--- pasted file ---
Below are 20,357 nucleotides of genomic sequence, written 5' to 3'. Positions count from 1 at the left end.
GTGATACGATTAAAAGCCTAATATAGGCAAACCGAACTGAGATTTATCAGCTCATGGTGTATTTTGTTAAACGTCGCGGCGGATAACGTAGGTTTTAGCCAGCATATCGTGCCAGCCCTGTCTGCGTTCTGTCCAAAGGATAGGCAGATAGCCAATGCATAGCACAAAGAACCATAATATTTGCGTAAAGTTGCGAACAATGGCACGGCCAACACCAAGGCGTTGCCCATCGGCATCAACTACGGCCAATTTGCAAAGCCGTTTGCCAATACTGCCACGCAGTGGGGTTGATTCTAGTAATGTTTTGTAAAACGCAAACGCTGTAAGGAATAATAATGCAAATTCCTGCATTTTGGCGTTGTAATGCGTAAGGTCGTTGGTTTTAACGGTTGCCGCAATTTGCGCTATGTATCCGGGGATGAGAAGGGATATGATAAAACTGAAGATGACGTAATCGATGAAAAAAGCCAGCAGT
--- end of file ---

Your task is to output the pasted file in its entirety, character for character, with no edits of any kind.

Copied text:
Below are 20,357 nucleotides of genomic sequence, written 5' to 3'. Positions count from 1 at the left end.
GTGATACGATTAAAAGCCTAATATAGGCAAACCGAACTGAGATTTATCAGCTCATGGTGTATTTTGTTAAACGTCGCGGCGGATAACGTAGGTTTTAGCCAGCATATCGTGCCAGCCCTGTCTGCGTTCTGTCCAAAGGATAGGCAGATAGCCAATGCATAGCACAAAGAACCATAATATTTGCGTAAAGTTGCGAACAATGGCACGGCCAACACCAAGGCGTTGCCCATCGGCATCAACTACGGCCAATTTGCAAAGCCGTTTGCCAATACTGCCACGCAGTGGGGTTGATTCTAGTAATGTTTTGTAAAACGCAAACGCTGTAAGGAATAATAATGCAAATTCCTGCATTTTGGCGTTGTAATGCGTAAGGTCGTTGGTTTTAACGGTTGCCGCAATTTGCGCTATGTATCCGGGGATGAGAAGGGATATGATAAAACTGAAGATGACGTAATCGATGAAAAAAGCCAGCAGT